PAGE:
Easter is coming up! And it’s a terrible time for pet store bunnies!
Rabbits are marketed as “easy”, short-lived, starter pets, especially during the Easter holidays, but that couldn’t be farther from the truth! A healthy, well cared for bunny can live just as long as the average cat or dog- 10-12 years!
What’s more, they have more complex needs than a cat or a dog. Rabbits are prey animals and do not behave or show affection in the same way as predators like cats and dogs; they don’t deal well with being outside-only animals; they can get sad if they’re on their own and don’t receive enough attention; and if they’re bought as a male and female couple, they can start reproducing from as early as 5-6 months of age, and they can carry multiple litters at the same time!
They have a specialised diet (NOT carrots!), need a specialised living area (unless you want all your things to get chewed up!), and they need specialised vets! Caring for them costs as much as caring for a dog!
They’re a big responsibility!
Keepers at Australia’s Taronga Zoo are thrilled with the birth of two male Oriental Small-clawed Otter pups on January 24.
Learn more at Zooborns.
I love louise
The other day we had some fantastic news! Otter Keeper is going over to America to launch our new book! He’s going to do a book signing at a very important bookshop in New York, and then he’s traveling around schools in 5 different cities, telling kids all about me.
There is only one huge problem with this great news, which Teddy and I only discovered after we had packed all our important things for the trip. The problem: Otter Keeper says we can’t come!
Yes, you did hear correctly. Me and Teddy are to ‘stay and look after the house’. This is extremely silly for many obvious reasons. Firstly, it is quite likely that, left to his own devices, Teddy will make a huge mess around the house. And secondly, it’s just really, REALLY unfair! I don’t believe Otter Keeper when he says that looking after the house is an important job — it’s not and he knows it!
Teddy and I have tried hiding Otter Keeper’s slippers, making protest signs, and even going to America before him (this didn’t work, but we did stand by the front door and look very serious). It appears nothing will work. We are considering our options, but have to be careful. Otter Keeper did mention a ‘babysitter’, and I don’t want him to do anything silly.
If you did want to see Otter Keeper (I can’t see why anyone would want to meet him, because he’s so mean) he will be at Books Of Wonder in NYC at 2PM on Sunday, April 27th. If you do go, please feel free to send me pictures of you throwing things at him and telling him off for not bringing me.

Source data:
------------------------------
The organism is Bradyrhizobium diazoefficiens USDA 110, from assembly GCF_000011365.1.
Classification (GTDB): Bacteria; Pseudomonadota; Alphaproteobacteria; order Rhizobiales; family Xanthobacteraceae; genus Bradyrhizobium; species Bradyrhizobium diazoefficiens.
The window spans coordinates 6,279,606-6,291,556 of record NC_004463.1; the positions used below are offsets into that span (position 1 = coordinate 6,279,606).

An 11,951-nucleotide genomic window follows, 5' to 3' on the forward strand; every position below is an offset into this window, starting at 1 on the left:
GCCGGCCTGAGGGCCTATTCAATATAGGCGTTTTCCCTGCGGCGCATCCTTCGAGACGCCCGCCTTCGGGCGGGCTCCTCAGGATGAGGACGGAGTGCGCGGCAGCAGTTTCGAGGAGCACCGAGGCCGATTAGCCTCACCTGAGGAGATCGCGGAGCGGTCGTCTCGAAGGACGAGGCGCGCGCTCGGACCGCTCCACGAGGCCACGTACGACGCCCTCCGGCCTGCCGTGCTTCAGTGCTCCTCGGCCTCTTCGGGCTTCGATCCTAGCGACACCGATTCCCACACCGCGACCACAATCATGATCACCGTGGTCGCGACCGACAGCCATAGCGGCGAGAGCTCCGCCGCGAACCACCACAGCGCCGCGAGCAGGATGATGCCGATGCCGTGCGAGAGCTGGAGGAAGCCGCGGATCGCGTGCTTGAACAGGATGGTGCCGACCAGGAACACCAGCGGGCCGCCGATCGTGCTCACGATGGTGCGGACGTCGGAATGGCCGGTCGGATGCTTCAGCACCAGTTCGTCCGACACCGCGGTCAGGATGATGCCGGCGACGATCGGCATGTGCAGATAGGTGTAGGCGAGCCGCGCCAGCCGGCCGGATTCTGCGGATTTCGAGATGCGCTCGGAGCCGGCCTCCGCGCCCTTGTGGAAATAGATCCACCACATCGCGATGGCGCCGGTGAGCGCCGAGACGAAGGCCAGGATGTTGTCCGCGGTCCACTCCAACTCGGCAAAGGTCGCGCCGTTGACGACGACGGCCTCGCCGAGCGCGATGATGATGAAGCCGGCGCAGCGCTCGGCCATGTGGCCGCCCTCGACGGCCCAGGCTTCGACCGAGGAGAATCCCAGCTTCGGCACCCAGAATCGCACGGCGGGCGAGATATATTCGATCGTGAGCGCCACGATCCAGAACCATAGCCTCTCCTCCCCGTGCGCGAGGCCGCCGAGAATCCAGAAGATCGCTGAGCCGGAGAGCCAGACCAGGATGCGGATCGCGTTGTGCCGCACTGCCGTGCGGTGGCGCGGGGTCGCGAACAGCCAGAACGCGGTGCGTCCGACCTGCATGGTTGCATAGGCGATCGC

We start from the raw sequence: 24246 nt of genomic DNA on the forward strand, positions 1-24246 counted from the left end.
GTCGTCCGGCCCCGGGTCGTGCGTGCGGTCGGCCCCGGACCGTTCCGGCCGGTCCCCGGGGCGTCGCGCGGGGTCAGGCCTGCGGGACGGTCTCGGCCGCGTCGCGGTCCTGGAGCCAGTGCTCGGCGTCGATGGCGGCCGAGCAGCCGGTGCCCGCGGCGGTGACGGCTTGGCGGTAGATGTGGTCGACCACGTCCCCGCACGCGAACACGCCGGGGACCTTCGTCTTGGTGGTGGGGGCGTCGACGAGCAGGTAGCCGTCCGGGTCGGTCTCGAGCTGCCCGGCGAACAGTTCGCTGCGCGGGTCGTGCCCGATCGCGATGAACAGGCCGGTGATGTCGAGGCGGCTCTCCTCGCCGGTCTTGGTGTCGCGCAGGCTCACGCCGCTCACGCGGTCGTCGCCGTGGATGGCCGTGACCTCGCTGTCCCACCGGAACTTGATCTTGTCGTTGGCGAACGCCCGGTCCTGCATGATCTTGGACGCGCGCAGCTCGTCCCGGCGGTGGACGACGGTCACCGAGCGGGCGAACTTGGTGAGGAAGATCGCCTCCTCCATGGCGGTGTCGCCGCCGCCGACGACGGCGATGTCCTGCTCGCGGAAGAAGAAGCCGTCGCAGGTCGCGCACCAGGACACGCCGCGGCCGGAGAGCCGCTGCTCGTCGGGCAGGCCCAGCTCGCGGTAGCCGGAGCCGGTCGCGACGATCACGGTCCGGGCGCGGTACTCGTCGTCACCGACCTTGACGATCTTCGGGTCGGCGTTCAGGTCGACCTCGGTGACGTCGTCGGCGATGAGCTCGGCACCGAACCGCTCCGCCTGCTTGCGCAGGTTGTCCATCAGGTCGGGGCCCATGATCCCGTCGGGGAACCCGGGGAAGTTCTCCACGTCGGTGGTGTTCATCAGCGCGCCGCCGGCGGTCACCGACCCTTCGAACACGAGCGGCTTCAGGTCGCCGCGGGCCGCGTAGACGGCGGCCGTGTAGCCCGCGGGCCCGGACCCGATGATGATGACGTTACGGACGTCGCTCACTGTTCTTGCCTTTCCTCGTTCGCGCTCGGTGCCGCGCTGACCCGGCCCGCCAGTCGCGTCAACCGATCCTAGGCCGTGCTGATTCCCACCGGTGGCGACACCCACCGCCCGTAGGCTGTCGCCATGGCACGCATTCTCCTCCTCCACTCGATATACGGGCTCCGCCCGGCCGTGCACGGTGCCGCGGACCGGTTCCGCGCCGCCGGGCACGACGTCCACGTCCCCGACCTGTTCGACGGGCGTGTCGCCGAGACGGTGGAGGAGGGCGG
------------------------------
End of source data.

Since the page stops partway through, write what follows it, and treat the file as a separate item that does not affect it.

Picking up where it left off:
Finally, if I can’t get him to change his mind, I wanted to let everyone know that Teddy and I will be having a huge party at our house. We’re still working out the details, but basically we’d like everyone to come round, make a mess, and spill juice on the carpet. I’m also going do lots of crayon practice so I can sign books myself. Please contact me or Teddy if you are interested.
From the website www.iamotter.co.uk
Rescued Otter Pups Get Emergency Care at Taipei Zoo
Thanks to inter-agency cooperation, two rescued Eurasian Otter pups are getting the emergency care they need at Taipei Zoo in Taiwan. The abandoned pups arrived recently from Kinmen National Park and are being bottle-fed around the clock by staff at the zoo. In Taiwan, Eurasian Otters are a rare and protected species.
See the video and read more at Zooborns.
This was meant to be a quick warm up, but it turned into a comic that I’ve wanted to draw for a while. This is something that is extremely important to me, and I appreciate it if you read it.
A while ago, I heard a story that broke my heart. A family went a cat shelter to adopt. The daughter fell in love with a 3-legged cat. The father straight up said “absolutely not”. Because he was missing a leg. That cat was that close to having a family that loved him, but the missing leg held him back. Why?!
Many people have the initial instinct of “nope” when they see an imperfect animal. I get it, but less-adoptable does NOT mean less loveable. 9 out of 10 people will choose a kitten over an adult cat. And those 10% that would get an adult cat often overlook “different” animals.
All I want people to do is be open to the idea of having a “different” pet in their lives. Choose the pet that you fall in love with, but at least give all of them a fair shot at winning your heart.
Don’t dismiss them, they deserve a loving home just as much as any other cat. They still purr, they still love a warm lap, they still play, they still love you. Trust me, next time you are in the market for a new kitty, just go over to that one cat that’s missing an eye and see what he’s all about!
Cries bc this is how I feel every time I’m at my shelter and I see pups and kitties that are different or older because I know people don’t want them but they’re all amazing!
9 words to make you really think.